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Could a black hole expand infinitely?
« Reply #14 on: 08/09/2010 21:09:45 »
CPT, the space inside the event horizon will be space too. There are several theories discussing the possible size inside, as observed when having passed the event horizon.

Take a look here first.
Dark flow. And then read this Black Holes. and here is the paper he wrote on it Cosmology with torsion - an alternative to cosmic inflation

In fact, I've read several propositions in which space inside a black hole is expected to be a whole universe in itself, although without any communication possible between ours and the one inside. As for Hawking radiation.

"" Hawking predicted that energy fluctuations from the vacuum causes the generation of particle-antiparticle pairs near the event horizon of the black hole. One of the particles falls into the black hole while the other escapes, before they have an opportunity to annihilate each other. The net result is that, to someone viewing the black hole, it would appear that a particle had been emitted. Since the particle that is emitted has positive energy, the particle that gets absorbed by the black hole has a negative energy relative to the outside universe. This results in the black hole losing energy, and thus mass (because E = mc2).

Smaller primordial black holes can actually emit more energy than they absorb, which results in them losing net mass. Larger black holes, such as those that are one solar mass, absorb more cosmic radiation than they emit through Hawking radiation. "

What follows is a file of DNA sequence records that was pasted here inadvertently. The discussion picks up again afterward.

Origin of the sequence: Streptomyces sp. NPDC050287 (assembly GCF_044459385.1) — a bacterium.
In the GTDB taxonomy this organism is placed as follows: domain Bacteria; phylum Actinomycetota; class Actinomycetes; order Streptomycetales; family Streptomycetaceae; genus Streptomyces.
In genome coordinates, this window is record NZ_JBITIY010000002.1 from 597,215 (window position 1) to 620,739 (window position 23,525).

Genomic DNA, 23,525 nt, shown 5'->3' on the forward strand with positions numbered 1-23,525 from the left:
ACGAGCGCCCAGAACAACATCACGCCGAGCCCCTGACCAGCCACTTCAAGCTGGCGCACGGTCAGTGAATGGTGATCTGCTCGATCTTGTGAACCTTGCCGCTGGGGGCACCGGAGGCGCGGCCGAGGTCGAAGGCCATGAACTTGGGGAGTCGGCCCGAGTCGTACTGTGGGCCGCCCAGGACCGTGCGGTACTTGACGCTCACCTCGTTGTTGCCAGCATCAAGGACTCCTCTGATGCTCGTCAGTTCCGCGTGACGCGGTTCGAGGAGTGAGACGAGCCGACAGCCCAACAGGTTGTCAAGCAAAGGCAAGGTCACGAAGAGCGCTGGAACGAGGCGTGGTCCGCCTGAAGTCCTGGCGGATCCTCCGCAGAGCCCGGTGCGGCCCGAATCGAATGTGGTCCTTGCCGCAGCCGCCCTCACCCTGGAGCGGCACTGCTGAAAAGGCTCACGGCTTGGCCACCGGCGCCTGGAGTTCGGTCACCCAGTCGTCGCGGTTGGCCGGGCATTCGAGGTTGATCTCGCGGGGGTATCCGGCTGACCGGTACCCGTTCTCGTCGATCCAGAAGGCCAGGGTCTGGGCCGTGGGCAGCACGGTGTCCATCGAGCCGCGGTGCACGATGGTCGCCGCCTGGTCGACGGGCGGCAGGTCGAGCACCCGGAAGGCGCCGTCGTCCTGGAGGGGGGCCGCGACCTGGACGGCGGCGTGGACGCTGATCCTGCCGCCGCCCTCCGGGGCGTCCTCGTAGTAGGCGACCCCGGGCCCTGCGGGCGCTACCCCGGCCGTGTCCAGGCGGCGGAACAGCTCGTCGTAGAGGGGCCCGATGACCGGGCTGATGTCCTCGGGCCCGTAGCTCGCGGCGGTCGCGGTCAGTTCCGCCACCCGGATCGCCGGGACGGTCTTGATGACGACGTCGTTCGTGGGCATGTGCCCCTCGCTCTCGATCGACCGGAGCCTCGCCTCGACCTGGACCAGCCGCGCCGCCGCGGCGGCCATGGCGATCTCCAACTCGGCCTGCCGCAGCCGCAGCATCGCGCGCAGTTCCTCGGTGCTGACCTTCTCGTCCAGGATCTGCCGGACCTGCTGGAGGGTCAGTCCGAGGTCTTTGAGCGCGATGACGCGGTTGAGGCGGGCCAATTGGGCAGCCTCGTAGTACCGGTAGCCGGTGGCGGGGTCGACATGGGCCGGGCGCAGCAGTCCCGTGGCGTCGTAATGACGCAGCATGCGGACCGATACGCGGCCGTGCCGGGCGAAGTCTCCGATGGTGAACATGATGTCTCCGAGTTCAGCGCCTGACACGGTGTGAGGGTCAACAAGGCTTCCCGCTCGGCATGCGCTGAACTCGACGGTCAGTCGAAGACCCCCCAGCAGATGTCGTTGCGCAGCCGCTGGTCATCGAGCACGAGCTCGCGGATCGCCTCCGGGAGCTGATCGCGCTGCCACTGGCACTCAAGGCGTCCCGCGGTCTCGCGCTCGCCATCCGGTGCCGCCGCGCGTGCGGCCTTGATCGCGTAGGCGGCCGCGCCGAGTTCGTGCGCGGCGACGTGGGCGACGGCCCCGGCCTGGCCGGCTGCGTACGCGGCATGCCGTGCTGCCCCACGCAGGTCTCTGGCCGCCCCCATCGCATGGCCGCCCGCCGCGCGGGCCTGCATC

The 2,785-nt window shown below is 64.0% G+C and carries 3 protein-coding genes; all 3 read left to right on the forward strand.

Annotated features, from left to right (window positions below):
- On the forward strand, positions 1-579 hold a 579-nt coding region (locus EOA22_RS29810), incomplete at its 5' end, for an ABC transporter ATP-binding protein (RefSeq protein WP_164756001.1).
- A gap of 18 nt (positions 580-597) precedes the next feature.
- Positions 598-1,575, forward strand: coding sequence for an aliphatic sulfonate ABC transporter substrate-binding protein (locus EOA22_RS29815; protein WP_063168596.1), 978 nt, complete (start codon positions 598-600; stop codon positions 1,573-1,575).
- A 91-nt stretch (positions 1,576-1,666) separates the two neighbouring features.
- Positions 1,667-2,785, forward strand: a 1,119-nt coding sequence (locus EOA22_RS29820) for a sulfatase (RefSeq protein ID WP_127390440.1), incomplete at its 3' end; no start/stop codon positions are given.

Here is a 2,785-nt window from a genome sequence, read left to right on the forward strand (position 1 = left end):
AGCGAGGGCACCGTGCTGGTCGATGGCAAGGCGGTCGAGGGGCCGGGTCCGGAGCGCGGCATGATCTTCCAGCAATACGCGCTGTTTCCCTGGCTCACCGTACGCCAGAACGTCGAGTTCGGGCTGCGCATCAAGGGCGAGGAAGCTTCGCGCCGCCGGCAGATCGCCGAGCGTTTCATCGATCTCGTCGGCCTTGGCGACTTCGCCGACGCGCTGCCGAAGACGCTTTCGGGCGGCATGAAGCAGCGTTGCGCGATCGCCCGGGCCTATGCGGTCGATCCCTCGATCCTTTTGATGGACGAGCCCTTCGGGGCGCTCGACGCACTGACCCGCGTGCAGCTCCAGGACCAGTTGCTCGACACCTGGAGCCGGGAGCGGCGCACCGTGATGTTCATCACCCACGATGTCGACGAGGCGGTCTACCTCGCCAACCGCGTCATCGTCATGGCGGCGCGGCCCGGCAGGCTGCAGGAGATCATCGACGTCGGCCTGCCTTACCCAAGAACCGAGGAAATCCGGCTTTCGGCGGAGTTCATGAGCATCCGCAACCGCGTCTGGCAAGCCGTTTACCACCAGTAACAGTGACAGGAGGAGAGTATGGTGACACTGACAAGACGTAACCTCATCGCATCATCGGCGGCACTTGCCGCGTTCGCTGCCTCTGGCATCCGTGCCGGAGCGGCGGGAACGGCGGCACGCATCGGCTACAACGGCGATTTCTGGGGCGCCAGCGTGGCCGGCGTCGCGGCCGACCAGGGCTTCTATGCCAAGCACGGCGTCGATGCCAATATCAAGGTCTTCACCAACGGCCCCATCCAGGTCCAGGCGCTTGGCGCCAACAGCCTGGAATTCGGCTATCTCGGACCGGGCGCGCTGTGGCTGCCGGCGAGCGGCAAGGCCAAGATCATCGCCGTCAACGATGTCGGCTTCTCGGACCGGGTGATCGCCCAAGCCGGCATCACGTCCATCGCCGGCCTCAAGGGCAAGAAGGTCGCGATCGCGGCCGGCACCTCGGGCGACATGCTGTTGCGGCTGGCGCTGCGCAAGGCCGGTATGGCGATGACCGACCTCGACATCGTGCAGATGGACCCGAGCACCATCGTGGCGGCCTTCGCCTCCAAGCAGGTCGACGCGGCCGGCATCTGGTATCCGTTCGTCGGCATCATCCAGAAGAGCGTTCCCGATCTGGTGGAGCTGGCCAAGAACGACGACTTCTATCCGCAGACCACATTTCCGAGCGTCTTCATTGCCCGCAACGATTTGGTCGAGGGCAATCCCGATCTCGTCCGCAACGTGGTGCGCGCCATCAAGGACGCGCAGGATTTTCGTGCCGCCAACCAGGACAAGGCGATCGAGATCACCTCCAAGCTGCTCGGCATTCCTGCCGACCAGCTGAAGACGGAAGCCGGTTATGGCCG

I don't agree to the view that a black hole can communicate myself as it would mean that it no longer would be a singularity. And this makes perfect sense to me, but if you see the particle-pairs as entangled, and then assume that it is the one destroyed that somehow will imprint the information on its entangled surviving twin, we will have a problem calling it a singularity. And then all bets are off.

 

Offline CPT ArkAngel

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Could a black hole expand infinitely?
« Reply #15 on: 09/09/2010 05:03:55 »
read this... no time maybe no space? Can someone explained in what the holographic principle change the Hawking radiation? According to the conservation of information there is no Hawking radiation or what?

http://en.wikipedia.org/wiki/Holographic_principle
 

Offline imatfaal

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Could a black hole expand infinitely?
« Reply #16 on: 09/09/2010 17:37:16 »
Susskind and Hawking were at "at war" over this point - so I don't think there is an easy answer.  If string theory is proved to be correct - then it looks as if holographic theory might be shown to be correct.   BTW Hawking no longer claims that info is lost in a black hole and has conceded the bet he made with preskilt - Hawkings reasoning explaining the maintenance of information is beyond me. 

The holographic theory is just one theory that explains the problems with loss of information in a black hole.  Hawking radiation hasn't been disproved by the perceived need for conservation of information; in fact, if I understand it correctly, it is the idea that Hawking Radiation cannot "carry back out" the information that is lost to a black hole coupled with the fact that hawking radiation puts a finite life span on small black holes that partially creates the need for a theory to cover the loss of information.

 

Offline CPT ArkAngel

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Could a black hole expand infinitely?
« Reply #17 on: 10/09/2010 02:09:53 »
Thanks to you, Yor_on "the viking hidden under the table" for your articles... Nice reading it.
 

Offline CPT ArkAngel

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Could a black hole expand infinitely?
« Reply #18 on: 10/09/2010 04:14:06 »
if there is no Hawking radiation, maybe the first black hole created by the Large Hadron Collider will be the first and the last for mankind... Maybe it will happened in December 2012...  [:0] [xx(]
 

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Could a black hole expand infinitely?
« Reply #18 on: 10/09/2010 04:14:06 »